The Ethiopian Catholic Eparchy of Adigrat in northern Ethiopia has reiterated its urgent calls for dialogue and unhindered humanitarian access in Tigray, as the U.N. highlighted an opportunity for a peaceful settlement of the conflicts in the region.
Father Abraha Hagos, director of the Adigrat Catholic Secretariat, said since December, the church has been unable to deliver emergency aid to people because of war. He said Adigrat, which covers the entire Tigray region, needs an urgent response to end the humanitarian crisis.
“We would like to call upon all our partners and other humanitarian aid organizations to continue urging and lobbying the international community, the United Nations, faith and rights organizations … and diplomatic societies to push for political dialogue for peace and for unlimited access to humanitarian aid,” Father Hagos said in a statement Jan.17. “We are asking from our partners … possible humanitarian aid” as well as asking them to be the “voice of the war-affected people.”
His call came amid mounting international pressure — including that of global church and faith groups — for all parties to “silence the guns.” For more than a year, the government and Tigray People’s Liberation Front have fought in a conflict that Catholic bishops and other religious leaders criticize as needless.
The war started in November 2020, after Prime Minister Abiy Ahmed Ali, a Nobel Peace laureate, ordered a military strike against the rebels over allegations that the region’s rulers had attacked a national army base. Since then, thousands have died and millions of people have been displaced. Agencies are warning that millions are starving in Tigray.
On 19 January, U.N. Secretary-General António Guterres said the parties were moving toward a resolution of the violent conflict. He said there was a “real opportunity for a political and diplomatic solution.”
“I am delighted that after over a year of armed conflict which has affected millions of people across Ethiopia, there is now a demonstrable effort to make peace,” Guterres said in a statement.
He also warned that ongoing military operations in some areas remained a challenge to the peace process and hurt confidence-building measures.
Church sources said government forces conducted drone strikes on 7 January on a camp for internally displaced people in Dedebit, a small town in northwestern Tigray, killing at least 58 people.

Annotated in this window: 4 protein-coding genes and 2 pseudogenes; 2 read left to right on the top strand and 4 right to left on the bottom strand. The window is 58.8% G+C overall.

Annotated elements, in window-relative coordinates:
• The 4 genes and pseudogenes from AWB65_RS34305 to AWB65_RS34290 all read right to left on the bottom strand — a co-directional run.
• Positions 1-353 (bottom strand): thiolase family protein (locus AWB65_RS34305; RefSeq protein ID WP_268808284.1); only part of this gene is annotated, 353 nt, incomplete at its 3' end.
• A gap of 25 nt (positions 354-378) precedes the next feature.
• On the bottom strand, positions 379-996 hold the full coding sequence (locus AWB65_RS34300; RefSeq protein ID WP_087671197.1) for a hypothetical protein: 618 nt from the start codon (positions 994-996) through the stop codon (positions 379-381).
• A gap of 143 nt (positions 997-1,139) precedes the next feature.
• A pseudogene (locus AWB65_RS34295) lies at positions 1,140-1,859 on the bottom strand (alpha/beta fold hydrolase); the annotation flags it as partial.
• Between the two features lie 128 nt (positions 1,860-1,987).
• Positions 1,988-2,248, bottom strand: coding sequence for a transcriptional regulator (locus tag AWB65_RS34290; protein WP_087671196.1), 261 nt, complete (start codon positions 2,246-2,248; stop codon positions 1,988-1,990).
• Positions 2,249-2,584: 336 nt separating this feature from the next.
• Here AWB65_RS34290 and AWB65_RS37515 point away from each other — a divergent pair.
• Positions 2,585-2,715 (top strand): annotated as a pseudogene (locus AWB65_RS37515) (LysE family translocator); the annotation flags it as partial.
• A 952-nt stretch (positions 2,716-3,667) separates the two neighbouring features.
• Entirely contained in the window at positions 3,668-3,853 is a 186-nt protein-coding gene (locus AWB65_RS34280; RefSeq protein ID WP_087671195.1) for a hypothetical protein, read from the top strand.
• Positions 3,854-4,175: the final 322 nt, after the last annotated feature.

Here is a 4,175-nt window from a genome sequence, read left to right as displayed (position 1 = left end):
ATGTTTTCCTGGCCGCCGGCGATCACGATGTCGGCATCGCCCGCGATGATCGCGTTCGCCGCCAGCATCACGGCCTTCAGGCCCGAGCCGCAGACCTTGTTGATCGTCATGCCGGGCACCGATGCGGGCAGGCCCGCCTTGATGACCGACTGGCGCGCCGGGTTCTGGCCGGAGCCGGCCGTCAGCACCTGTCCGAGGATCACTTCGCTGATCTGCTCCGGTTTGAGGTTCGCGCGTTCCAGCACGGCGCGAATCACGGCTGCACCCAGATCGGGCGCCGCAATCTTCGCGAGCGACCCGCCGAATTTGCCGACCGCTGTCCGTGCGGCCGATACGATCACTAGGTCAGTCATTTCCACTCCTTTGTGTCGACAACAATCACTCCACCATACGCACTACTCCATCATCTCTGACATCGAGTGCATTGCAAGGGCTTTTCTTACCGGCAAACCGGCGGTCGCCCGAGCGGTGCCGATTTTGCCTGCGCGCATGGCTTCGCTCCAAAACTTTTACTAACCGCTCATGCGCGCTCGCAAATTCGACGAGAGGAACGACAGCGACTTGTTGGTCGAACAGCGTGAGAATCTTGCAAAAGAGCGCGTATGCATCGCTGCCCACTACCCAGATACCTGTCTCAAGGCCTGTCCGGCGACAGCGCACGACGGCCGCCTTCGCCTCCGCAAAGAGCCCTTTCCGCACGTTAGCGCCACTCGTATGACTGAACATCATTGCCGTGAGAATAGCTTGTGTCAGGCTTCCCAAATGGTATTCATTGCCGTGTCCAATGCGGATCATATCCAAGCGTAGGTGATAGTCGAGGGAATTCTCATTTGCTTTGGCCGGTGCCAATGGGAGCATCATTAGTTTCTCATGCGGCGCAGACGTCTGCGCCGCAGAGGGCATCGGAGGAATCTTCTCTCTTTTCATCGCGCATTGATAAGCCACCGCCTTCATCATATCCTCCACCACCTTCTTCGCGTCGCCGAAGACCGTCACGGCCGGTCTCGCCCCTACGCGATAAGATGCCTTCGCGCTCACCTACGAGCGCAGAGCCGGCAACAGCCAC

“The attack on the camp came as shock to us. It left us feeling that Abiy is not keen on peace,” a church source who could not be named for safety reasons told Catholic News Service. “We are also seeing massive recruitment and training of militia in all regions. We suspect Abiy may be preparing for a final military push on Tigray.”
Military operations and fighting have frustrated agencies’ efforts to deliver aid. Father Hagos said the diocese and religious congregations had moved emergency aid until June 2021.
However, insecurity, restriction of movement and access, cash withdrawal limits and shortage of supplies in local markets had hindered the church from reaching people in isolated areas. The continued political containment and the Ethiopian government blocking of all basic services — including banking, telecommunications, electricity and the aid corridor — were worsening the situation for the people, Father Hagos said.
He warned that millions of people — many of whom were displaced within the region — faced starvation, while millions of others were exposed to severe malnutrition, especially children. Many more had died of diseases, including COVID-19.
“It is a day-to-day reality to see people dying of starvation and lack of medicines to [treat] preventable diseases,” said Father Hagos. “This shows any delay will definitely end with irreparable disaster on human lives.”
Fredrick Nzwili reports for Catholic News Service from Nairobi.